When I hear Auburn mentioned, I automatically think of Auburn, Alabama. I think of the fall, college football, and school spirit, but Auburn, Maine, not Alabama, is setting groundbreaking precedent by using a two juries for one trial.
Initially, I was stunned. I did not understand how two juries could possibly be more efficient than one, which was the argument made for allowing two juries to sit in on the same trial but decide verdicts for two separate defendants. In order to prepare the courtroom for a two-jury trial furniture was rearranged both inside and outside the courtroom. In the name of efficiency, extra work was being done. Extra work is not bad and a two-jury trial might be used more often in the future, but what concerns me is why the two-jury trial has not been used more often in the past? Since two-jury trials have happened before, why have they not become more prevalent? Are most cases with two defendants not suited for this type of trial due to dissimilar facts or defense strategies? Or is there a different, more prominent underlying reason for the lack of two-jury trials in this country’s history?
After reading about this case I understand the argument for a two-jury trial, but I have doubts over its efficiency. This case involves two defendants who are charged with the same offense. One jury will decide the guilt or innocence of one defendant and the other jury will do the same for the other defendant. In the name of efficiency, both juries will sit in the same courtroom and hear the same facts from the same witnesses, but each jury will decide the fate of their assigned defendant. When necessary, one jury will be removed from the courtroom to ensure fairness. This will occur during opening and closing statements and for the testimony of certain witnesses.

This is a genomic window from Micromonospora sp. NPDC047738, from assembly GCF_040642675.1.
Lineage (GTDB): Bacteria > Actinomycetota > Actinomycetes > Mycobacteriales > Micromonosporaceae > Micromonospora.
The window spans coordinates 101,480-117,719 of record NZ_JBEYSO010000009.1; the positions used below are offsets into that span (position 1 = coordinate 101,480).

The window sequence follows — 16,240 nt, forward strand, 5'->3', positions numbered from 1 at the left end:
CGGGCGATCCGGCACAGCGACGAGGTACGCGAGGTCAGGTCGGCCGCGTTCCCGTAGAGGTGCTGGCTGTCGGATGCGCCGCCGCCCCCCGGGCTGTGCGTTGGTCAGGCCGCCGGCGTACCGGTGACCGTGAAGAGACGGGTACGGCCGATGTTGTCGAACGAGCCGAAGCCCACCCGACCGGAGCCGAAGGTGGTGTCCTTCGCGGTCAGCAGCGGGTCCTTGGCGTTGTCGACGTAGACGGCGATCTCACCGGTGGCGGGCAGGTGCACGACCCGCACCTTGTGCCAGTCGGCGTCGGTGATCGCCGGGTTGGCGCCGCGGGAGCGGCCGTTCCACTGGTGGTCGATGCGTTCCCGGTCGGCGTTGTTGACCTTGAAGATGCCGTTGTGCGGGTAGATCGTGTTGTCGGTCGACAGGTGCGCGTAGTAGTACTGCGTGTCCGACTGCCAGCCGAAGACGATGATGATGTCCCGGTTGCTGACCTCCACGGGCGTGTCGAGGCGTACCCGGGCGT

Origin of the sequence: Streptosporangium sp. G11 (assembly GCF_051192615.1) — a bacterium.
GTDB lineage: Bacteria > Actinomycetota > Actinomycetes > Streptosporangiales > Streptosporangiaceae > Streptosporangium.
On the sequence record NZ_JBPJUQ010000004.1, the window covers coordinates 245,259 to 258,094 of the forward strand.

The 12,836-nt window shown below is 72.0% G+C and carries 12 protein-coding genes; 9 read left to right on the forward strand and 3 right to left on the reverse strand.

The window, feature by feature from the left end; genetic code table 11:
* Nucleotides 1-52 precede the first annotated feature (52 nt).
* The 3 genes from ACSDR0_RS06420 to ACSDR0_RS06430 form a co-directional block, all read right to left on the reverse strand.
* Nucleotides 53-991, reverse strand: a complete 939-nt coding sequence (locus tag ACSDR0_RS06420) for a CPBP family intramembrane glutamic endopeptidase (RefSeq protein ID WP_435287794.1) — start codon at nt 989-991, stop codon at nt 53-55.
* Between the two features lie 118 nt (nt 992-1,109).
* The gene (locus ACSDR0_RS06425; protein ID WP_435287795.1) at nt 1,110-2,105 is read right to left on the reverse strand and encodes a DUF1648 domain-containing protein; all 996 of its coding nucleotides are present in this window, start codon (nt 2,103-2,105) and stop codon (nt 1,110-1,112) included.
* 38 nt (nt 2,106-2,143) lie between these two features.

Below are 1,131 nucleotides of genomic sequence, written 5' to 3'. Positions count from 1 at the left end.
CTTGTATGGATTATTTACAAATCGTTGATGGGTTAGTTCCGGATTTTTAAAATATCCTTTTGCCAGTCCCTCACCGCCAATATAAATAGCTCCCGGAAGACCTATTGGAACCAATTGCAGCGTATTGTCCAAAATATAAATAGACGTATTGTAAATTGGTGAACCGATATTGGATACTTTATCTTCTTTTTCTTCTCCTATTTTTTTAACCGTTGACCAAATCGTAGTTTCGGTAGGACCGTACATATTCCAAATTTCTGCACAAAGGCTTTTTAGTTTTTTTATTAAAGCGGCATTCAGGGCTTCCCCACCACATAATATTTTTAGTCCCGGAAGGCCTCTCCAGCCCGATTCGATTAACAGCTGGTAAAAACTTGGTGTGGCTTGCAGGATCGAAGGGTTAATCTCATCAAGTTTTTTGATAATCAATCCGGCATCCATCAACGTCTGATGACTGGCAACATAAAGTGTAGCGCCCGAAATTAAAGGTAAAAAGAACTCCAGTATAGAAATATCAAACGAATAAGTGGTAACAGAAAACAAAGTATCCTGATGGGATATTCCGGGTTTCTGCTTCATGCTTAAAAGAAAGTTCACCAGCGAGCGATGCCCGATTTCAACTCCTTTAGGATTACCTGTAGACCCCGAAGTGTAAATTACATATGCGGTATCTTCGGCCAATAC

This is a controversial case where the two defendants, oil train protestors, sat on railroad tracks in downtown Auburn hoping to stop a train carrying crude oil. These protestors believed that trains carrying crude oil are dangerous, in part due to the July 2013 crash that killed 50 people. Due to the controversial nature of this case, I understand why the attorneys would not want to call witnesses multiple times in separate trials and make them walk through protestors on the way to the courtroom in order to tell the same story multiple times.
Despite the controversial nature of the case, I am not convinced that a two-jury trial is the best and most efficient solution. I understand theoretically how it is beneficial and cost saving, but I have a hard time believing that the benefits outweigh the hassle of logistically performing a two-jury trial. I cannot help but wonder if I am stuck in my ways and not willing to see the benefits to a new, improved and adaptive form of trial? Are two-juries better than one? Or should we be asking is one trial better than two?